By ANGIE HAFLICH
Chris Martinez, elevator manager at the Garden City Co-op, takes his job seriously — and not only from a customer service viewpoint, but also in terms of safety.
Martinez is passionate about preventive maintenance and housekeeping, which are absolute essentials in terms of preventing explosions like the October 2011 grain elevator explosion in Atchison that killed six workers and left two others hospitalized.
"It has been a real big emphasis with OSHA lately, just for the simple fact ... the elevator explosions that have been happening in the industry. They've cracked down on us a whole lot, but from our standpoint, the Co-op's standpoint — we're up to par, we're where we need to be," Martinez said.
OSHA, the U.S. Department of Labor's Occupational Safety and Health Administration, recently cited Bartlett Grain Co. L.P., owner of the Atchison facility, with five willful and eight serious safety violations.
According to an April 12 news release from OSHA, the willful violations included allowing grain dust — which is nine times as explosive as coal dust — to accumulate; using compressed air to remove dust without first shutting down ignition sources; repeatedly starting and stopping inside bucket elevators to free legs choked by grain; using electrical equipment inappropriate for the working environment; and failing to require employees to use fall protection when working from heights.
The serious violations involved a lack of proper preventive maintenance, certification and lubrication of grain-handling equipment; inadequate emergency action plan training for employees and contractors; a lack of employee and contractor training on job hazards; and a housekeeping program that was deficient because it did not prevent grain dust accumulations.
"The deaths of these six workers could have been prevented had the grain elevator's operators addressed hazards that are well known in this industry," U.S. Secretary of Labor Hilda L. Solis said.
Three elements must be present in order for an explosion to occur: dust suspended in the air, atmospheric conditions and an ignition source, so Martinez said eliminating just one of those elements would prevent such an incident.
"All three elements have to be present in order for a dust explosion to occur, but with one of those elements not present, you've just saved yourself,'" Martinez said. "... Whenever we run grain, we clean up afterwards. When our load-out bin gets filled up, we clean. But whenever we're at our downtime and ... the elevator is clean, that's when it's time ... to do your preventive maintenance, check all your rollers, check everything that needs to be checked."
According the OSHA news release, grain dust is the main source of fuel for explosions in grain handling. This dust is highly combustible and can burn or explode if enough becomes airborne or accumulates on a surface and finds an ignition source; such as a hot bearing, overheated motor or misaligned conveyor belt, or heat/sparks from welding, cutting and brazing operations. OSHA standards require that both grain dust and ignition sources be controlled in grain elevators to prevent potentially deadly explosions.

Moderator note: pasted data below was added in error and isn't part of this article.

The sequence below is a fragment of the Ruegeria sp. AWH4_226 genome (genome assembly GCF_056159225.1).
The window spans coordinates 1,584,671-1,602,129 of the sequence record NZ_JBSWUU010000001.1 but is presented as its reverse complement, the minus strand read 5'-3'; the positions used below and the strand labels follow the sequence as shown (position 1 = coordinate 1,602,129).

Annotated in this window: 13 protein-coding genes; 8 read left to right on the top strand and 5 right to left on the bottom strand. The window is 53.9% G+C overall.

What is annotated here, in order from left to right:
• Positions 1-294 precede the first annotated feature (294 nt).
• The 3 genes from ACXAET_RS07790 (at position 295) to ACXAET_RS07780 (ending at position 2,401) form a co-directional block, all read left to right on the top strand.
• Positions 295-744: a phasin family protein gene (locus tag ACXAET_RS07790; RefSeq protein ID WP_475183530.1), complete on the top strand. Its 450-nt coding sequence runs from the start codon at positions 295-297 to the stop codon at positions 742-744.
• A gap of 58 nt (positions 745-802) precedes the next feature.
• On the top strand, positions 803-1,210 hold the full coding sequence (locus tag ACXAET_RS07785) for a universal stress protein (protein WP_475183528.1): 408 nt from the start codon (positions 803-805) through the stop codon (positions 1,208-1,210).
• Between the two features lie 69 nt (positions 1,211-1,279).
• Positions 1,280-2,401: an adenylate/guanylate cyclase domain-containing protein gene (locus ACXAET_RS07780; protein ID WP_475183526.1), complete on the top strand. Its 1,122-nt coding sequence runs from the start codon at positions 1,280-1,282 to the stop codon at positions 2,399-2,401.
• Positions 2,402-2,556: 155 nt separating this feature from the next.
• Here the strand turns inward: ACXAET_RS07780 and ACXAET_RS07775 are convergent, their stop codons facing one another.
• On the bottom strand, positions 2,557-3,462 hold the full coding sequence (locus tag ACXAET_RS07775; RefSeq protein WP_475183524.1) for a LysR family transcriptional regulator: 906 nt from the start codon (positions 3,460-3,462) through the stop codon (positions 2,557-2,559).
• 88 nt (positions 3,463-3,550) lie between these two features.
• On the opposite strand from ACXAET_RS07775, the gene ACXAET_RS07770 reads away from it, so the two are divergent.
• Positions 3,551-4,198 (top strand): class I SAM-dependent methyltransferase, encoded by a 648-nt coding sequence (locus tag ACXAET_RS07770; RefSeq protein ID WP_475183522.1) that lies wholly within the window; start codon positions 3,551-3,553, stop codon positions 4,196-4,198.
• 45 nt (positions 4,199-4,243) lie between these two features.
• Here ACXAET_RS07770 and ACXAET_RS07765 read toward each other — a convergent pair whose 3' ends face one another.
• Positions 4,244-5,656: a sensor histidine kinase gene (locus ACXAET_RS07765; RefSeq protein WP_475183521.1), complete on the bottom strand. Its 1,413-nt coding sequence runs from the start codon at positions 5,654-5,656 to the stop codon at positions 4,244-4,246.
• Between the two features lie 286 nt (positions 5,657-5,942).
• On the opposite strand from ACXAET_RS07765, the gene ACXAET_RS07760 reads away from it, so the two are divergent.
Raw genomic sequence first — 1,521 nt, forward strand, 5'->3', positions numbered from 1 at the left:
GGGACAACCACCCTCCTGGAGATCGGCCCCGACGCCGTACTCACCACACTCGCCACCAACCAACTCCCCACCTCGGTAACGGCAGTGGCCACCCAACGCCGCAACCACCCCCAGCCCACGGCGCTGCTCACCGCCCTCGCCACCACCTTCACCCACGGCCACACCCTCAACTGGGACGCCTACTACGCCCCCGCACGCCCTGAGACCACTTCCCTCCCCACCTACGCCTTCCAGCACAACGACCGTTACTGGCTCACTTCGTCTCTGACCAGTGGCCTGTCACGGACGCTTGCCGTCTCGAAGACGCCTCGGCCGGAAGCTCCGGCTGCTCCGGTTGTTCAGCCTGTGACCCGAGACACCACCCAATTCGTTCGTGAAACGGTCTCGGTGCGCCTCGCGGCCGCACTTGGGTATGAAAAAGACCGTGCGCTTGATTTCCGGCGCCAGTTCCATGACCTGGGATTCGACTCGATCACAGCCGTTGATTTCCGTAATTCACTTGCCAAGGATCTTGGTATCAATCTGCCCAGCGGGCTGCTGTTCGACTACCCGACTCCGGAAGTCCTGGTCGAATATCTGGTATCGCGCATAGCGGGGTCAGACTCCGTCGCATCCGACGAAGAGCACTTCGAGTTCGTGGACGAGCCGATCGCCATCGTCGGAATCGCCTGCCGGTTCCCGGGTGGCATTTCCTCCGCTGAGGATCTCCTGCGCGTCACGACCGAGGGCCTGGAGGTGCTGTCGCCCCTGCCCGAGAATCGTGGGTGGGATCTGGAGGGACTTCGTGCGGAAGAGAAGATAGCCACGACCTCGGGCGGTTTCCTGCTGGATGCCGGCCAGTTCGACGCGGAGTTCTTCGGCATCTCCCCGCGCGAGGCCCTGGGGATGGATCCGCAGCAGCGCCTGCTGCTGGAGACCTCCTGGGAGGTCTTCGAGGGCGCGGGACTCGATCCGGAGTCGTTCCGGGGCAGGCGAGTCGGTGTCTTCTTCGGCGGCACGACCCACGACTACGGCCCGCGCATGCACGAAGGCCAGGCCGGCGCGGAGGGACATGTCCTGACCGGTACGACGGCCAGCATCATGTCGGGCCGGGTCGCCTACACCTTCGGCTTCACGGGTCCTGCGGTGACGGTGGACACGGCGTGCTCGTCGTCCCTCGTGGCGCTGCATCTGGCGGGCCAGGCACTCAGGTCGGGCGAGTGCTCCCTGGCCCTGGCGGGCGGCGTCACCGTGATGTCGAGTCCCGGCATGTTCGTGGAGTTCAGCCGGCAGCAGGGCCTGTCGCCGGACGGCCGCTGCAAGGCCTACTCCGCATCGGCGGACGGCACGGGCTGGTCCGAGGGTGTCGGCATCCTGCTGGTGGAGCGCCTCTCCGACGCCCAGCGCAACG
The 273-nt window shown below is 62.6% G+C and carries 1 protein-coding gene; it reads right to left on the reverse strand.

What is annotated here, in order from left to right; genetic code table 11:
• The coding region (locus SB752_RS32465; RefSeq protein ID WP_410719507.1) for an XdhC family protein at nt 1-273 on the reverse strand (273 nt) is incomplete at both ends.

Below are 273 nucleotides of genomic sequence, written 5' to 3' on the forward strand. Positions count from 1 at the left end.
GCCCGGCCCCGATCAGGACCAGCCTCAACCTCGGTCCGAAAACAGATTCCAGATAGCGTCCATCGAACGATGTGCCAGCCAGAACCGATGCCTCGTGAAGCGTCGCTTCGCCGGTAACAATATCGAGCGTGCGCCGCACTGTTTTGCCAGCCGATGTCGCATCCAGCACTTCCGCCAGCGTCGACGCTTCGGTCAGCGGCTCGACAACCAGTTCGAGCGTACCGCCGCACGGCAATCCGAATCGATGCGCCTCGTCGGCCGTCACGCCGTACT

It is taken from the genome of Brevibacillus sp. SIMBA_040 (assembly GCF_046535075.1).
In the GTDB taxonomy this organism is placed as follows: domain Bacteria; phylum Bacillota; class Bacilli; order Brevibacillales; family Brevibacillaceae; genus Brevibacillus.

"It's basically lack of cleanup, lack of housekeeping," he said. "If you stay on top of your stuff, if you're responsible and take care of what needs to be taken care of, you take care of 90 percent of the possibility of your facility going sky high."
There have been relatively few elevator explosions in Kansas, but Martinez said that he never wants to get to a point where safety is not at the forefront of his mind.
"If you get into that mentality, 'oh, that will never happen to me,' that's when you'll start to slip because it can happen to you," he said. "... I want my guys to go home the same way they came in ... I have no tolerance for anyone who doesn't want to abide by our company's procedures ... It's my job to ensure that it doesn't happen and I will do whatever possible to ensure that, even if that means I have to let someone go."
During harvest, some work as many as 100 hours per week, so at that time, Martinez keeps an even sharper eye on his employees.
"During harvest, working the long hours, you can sense when your employees are starting to drag, so I tell them, 'go home, take a nap, come back tomorrow. I need you fresh and energized,'" he said. "'... I'm not going to put you in a position where I'm going to overwork you and ... have something happen to you.'"
Martinez also prides himself on providing exceptional customer service to the farmers who store grain at the facility.
"It's farmer-owned. That's why we make sure our farmers are well taken care of, that their needs are met, and if it means going overboard ... then go overboard to help them," he said. "But if it causes you to take safety out of the picture — and they also know that, too. They are the ones who are enforcing our safety program, so they know what needs to be done ... they are very aware of our needs, as well."
Mike Deaver, who farms in Plymell and Pierceville, and is a board member of the Garden City Co-op, said that Martinez does a great job at the facility.
"He's just very, very energetic and helpful ... caters to our needs as best he can," Deaver said. "He runs a nice clean ship there and he keeps it that way, and we trust people like that to take care of our grain and everything."
Found 1 comment(s)!
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